Twelfth dynasty of Egypt


Twelfth dynasty of Egypt

The Eleventh (all of Egypt), Twelfth, Thirteenth and Fourteenth Dynasties of ancient Egypt are often combined under the group title, Middle Kingdom.

Rulers

Known rulers, in the History of Egypt, for the Twelfth Dynasty are as follows:

The chronology of the Twelfth Dynasty is the most stable of any period before the New Kingdom. Manetho stated that it was based in Thebes, but from contemporary records it is clear that the first king moved its capital to a new city named "Amenemhat-itj-tawy" ("Amenemhat the Siezer of the Two Lands"), more simply called Itjtawy. The location of Itjtaway has not been found, but is thought to be near the Fayyum, probably near the royal graveyards at el-Lisht. Egyptologists consider this dynasty to be the apex of the Middle Kingdom.

The order of its rulers is well known from several sources — two lists recorded at temples in Abydos and one at Saqqara, as well as Manetho's work. Because a recorded date during the reign of Senusret III can be correlated to the Sothic cycle, many events during this dynasty are frequently assigned to a year BC or BCE.

The pharaohs of the Twelfth Dynasty are credited with the earliest known construction of a canal running through the Wadi Tumilat; it would later be renewed under kings Necho II and Darius I; (see Darius the Great's Suez Inscriptions).

Amenemhat I and Senusret I

This dynasty was founded by Amenemhat I, who may had been vizier to the last pharaoh of the Eleventh Dynasty, Mentuhotep IV. His armies campaigned south as far as the Second Cataract of the Nile and into the Near East, and he reestablished diplomatic relations with Byblos and the rulers in the Aegean Sea. His son Senusret I followed his father's triumphs with an expedition south to the Third Cataract, but the next rulers were content to live in peace and enjoy the trade and tribute brought to them until the reign of Senusret III.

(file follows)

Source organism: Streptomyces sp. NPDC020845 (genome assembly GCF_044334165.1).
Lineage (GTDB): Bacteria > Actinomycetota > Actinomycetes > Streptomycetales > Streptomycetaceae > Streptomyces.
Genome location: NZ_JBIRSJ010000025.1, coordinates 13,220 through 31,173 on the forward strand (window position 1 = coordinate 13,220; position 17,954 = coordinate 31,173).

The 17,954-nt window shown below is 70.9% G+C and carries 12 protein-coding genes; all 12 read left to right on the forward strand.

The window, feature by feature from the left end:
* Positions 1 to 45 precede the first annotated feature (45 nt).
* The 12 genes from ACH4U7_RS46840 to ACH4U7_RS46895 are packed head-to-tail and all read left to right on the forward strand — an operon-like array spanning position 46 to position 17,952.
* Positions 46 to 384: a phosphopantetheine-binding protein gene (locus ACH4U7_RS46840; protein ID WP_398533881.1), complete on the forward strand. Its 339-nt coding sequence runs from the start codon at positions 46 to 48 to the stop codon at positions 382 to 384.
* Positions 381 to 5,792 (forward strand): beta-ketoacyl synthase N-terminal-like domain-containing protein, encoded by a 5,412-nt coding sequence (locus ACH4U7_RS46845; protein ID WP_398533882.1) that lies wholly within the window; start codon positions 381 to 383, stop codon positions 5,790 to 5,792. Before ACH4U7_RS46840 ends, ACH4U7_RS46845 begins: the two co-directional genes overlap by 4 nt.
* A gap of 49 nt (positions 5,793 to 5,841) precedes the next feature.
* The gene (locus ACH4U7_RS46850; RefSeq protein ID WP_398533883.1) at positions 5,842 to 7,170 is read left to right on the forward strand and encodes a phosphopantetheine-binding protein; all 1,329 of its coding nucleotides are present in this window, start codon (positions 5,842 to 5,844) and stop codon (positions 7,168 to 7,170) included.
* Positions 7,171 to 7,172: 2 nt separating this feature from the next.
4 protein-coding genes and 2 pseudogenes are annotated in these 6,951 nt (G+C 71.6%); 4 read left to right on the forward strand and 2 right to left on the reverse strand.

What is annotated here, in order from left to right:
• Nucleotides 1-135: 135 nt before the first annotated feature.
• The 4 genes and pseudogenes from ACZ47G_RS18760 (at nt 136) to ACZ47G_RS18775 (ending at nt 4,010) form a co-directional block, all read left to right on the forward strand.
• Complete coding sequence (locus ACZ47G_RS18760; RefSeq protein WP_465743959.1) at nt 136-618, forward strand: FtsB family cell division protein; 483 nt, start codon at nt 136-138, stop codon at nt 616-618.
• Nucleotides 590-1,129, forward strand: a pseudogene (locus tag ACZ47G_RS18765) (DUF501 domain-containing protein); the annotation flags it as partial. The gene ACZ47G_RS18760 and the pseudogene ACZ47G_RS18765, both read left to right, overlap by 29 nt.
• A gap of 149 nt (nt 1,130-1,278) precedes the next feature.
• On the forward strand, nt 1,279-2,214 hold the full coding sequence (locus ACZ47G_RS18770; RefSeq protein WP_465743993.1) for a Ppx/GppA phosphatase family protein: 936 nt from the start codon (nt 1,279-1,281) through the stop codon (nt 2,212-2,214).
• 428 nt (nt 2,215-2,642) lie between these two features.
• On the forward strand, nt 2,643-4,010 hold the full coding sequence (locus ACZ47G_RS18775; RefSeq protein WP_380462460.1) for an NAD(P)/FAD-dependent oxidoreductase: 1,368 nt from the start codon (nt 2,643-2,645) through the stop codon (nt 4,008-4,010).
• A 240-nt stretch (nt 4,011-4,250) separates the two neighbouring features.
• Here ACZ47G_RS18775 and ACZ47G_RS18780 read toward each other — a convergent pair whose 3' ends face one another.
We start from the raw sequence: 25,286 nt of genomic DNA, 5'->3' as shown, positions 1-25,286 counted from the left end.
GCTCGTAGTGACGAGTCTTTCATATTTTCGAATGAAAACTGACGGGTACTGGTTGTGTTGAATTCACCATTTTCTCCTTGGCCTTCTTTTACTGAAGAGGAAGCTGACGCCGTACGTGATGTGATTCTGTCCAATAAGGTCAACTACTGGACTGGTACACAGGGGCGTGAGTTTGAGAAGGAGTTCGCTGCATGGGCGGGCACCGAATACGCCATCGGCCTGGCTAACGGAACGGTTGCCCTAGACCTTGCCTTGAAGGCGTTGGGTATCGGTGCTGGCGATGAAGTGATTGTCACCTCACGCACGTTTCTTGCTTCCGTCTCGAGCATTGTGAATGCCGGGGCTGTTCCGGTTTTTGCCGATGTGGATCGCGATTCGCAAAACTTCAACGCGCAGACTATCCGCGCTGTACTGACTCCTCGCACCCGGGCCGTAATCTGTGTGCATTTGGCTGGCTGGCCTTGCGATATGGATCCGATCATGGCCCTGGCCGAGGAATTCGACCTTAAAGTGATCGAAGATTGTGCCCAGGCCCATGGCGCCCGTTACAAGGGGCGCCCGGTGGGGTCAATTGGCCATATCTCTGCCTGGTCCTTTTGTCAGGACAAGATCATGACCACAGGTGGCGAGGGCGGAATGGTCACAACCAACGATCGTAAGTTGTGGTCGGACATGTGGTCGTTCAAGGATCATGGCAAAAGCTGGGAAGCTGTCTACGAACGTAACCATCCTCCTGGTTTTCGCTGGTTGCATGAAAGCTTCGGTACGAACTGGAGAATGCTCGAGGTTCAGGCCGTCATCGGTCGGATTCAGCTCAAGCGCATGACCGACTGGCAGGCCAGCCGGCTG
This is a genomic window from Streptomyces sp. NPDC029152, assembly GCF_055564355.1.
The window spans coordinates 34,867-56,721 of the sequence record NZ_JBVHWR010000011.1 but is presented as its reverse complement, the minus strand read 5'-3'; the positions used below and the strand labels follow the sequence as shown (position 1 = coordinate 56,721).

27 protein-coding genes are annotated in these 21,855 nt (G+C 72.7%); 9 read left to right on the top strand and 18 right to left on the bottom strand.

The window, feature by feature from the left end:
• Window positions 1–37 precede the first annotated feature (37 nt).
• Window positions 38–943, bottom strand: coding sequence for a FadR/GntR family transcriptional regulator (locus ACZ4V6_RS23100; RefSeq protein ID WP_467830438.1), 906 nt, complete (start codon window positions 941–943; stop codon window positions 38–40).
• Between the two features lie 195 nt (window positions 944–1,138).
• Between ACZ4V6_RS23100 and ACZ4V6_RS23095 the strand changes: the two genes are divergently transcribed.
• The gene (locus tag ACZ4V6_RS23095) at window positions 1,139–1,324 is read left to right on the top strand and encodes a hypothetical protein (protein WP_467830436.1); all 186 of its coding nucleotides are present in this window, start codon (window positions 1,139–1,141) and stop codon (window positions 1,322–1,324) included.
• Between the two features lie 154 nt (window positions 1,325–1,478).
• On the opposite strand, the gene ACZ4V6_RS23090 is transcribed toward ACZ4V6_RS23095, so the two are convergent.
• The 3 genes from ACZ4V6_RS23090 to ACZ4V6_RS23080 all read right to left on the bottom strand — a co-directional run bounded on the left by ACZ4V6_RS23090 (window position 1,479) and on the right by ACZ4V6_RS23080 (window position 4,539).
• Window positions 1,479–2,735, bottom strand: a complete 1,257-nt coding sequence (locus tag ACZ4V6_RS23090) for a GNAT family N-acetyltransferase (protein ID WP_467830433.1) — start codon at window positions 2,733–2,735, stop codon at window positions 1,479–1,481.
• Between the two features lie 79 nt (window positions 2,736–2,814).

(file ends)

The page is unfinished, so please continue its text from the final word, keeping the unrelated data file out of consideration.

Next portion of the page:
enusret II

Finding Nubia had grown restive under the previous rulers, Senusret sent punitive expeditions into that land; he also sent an expedition into the Levant. These military campaigns gave birth to a legend of a mighty warrior named Sesostris, a story retold by Manetho, Herodotus, and Diodorus Siculus. This conqueror not only subdued the lands as had Senusret III, but also conquered Asia and had crossed over into Europe to annex Thrace.

Amenemhat III

Senusret's successor Amenemhat III reaffirmed his predecessor's foreign policy. However, after Amenemhat, the energies of this dynasty were largely spent, and the growing troubles of government were left to the dynasty's last ruler, Queen Sobekneferu, to resolve. Amenemhat was remembered for the mortuary temple at Hawara that he built, known to Herodotus, Diodorus, and Strabo as the "Labyrinth". Also under his reign the marshy Fayyum was first exploited.

Ancient Egyptian literature

It is during the Twelfth dynasty that we find the Ancient Egyptian literature being refined. Perhaps best known from this period is "The Story of Sinuhe", of which several hundred papyrus copies have been recovered. Also written during this dynasty were a number of Didactic works, such as the "Instructions of Amenemhat" and "The Tale of the Eloquent Peasant".

Pharaohs of the Twelfth through Eighteenth Dynasty are also credited with preserving for us some of the most remarkable Egyptian papyri:

* 1800 BC – Berlin Papyrus
* 1800 BC – Moscow Mathematical Papyrus
* 1650 BC – Rhind Mathematical Papyrus
* 1600 BC – Edwin Smith papyrus
* 1550 BC – Ebers papyrus

ee also

* History of Ancient Egypt
* Twelfth dynasty of Egypt Family Tree


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